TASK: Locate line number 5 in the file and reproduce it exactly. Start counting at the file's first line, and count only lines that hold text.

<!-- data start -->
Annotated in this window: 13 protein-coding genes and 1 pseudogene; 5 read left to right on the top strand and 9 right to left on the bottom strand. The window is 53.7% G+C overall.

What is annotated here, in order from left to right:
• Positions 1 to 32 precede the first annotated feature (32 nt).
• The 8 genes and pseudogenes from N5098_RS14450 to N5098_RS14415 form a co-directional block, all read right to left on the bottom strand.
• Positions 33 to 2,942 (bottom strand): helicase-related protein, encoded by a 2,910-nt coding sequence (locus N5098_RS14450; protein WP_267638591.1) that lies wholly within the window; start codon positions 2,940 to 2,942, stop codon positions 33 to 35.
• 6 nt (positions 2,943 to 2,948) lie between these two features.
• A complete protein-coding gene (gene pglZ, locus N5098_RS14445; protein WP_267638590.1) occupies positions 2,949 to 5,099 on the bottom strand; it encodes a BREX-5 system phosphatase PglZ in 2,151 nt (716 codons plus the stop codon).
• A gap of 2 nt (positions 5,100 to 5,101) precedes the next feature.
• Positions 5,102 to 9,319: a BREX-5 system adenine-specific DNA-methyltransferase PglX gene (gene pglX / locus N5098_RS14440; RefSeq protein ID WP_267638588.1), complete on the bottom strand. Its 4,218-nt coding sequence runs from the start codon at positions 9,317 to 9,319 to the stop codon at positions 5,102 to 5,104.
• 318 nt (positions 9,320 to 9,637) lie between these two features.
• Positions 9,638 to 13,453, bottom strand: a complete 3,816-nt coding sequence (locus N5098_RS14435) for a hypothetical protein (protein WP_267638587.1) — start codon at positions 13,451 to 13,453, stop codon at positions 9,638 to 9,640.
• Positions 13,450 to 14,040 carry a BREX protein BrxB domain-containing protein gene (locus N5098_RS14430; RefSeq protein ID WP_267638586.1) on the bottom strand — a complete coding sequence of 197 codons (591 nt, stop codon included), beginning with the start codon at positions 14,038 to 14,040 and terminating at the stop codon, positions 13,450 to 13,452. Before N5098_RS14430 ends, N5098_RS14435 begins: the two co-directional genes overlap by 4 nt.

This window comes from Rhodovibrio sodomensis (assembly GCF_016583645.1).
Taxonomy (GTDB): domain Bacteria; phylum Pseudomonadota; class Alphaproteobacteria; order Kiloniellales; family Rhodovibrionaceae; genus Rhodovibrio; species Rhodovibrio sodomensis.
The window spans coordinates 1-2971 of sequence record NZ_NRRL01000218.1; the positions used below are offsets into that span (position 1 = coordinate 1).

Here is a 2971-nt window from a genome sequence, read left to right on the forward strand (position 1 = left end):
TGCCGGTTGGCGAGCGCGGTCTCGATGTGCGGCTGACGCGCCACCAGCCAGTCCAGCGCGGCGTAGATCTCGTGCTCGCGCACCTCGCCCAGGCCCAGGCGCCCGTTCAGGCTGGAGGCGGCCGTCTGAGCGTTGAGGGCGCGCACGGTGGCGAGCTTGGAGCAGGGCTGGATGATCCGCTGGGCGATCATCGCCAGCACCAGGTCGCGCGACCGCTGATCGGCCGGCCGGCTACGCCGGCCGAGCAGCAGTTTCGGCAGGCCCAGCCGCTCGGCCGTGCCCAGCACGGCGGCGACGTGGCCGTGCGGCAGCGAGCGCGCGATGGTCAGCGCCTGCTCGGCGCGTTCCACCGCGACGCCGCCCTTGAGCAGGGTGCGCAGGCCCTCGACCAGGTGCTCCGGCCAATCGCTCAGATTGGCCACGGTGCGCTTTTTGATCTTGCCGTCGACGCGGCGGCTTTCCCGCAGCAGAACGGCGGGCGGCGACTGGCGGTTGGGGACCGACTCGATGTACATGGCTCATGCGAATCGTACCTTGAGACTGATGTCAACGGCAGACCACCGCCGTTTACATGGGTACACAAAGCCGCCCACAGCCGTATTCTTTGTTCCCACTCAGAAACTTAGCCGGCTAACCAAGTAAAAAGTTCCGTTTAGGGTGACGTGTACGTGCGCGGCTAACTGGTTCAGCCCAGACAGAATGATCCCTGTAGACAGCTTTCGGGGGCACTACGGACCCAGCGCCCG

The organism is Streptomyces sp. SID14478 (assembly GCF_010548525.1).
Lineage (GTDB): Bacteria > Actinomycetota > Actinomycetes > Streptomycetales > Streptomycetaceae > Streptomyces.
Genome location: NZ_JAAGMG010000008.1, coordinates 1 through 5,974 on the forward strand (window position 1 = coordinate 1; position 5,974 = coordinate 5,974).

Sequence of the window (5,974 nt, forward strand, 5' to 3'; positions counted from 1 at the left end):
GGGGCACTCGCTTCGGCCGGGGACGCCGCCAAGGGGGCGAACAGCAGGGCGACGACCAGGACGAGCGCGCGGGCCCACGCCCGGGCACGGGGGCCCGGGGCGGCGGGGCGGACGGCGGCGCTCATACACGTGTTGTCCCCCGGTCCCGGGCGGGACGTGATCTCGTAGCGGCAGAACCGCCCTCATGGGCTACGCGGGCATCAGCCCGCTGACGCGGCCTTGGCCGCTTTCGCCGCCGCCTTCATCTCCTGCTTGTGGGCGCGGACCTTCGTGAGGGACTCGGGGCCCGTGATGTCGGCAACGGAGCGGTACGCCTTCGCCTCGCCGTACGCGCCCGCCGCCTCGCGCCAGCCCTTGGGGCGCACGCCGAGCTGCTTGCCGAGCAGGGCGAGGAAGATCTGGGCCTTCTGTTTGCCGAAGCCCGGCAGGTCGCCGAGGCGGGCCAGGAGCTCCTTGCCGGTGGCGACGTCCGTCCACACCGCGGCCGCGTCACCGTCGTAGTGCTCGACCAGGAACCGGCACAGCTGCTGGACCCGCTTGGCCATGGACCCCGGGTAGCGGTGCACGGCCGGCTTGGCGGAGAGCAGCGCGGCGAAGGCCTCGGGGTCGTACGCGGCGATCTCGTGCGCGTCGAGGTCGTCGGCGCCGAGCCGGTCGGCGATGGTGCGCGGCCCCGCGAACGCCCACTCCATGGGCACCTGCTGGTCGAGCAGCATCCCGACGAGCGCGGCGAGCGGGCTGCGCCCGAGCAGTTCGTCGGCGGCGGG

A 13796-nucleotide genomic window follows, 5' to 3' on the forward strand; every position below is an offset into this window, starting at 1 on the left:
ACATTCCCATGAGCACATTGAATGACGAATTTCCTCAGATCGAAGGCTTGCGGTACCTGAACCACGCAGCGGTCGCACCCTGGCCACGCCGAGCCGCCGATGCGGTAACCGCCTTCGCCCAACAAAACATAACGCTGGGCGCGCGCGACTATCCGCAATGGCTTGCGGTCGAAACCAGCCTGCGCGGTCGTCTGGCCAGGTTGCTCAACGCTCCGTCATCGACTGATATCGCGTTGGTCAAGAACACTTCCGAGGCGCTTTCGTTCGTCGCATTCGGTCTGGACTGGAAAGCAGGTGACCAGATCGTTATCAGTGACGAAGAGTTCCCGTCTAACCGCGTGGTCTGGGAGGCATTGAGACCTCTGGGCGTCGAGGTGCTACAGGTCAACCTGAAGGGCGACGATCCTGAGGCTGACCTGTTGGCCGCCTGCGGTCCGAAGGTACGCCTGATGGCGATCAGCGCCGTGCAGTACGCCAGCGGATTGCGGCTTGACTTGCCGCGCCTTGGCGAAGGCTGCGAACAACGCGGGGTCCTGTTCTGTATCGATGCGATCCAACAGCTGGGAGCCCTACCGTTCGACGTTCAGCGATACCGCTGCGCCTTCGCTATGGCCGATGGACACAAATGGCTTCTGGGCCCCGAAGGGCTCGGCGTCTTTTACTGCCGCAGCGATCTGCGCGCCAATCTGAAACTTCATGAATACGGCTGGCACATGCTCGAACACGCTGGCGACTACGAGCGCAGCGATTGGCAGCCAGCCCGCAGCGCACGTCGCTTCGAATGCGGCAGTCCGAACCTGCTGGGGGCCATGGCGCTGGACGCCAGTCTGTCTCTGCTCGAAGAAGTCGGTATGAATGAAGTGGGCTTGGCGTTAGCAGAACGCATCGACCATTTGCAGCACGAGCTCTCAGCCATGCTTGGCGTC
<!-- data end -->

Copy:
• Positions 33 to 2,942 (bottom strand): helicase-related protein, encoded by a 2,910-nt coding sequence (locus N5098_RS14450; protein WP_267638591.1) that lies wholly within the window; start codon positions 2,940 to 2,942, stop codon positions 33 to 35.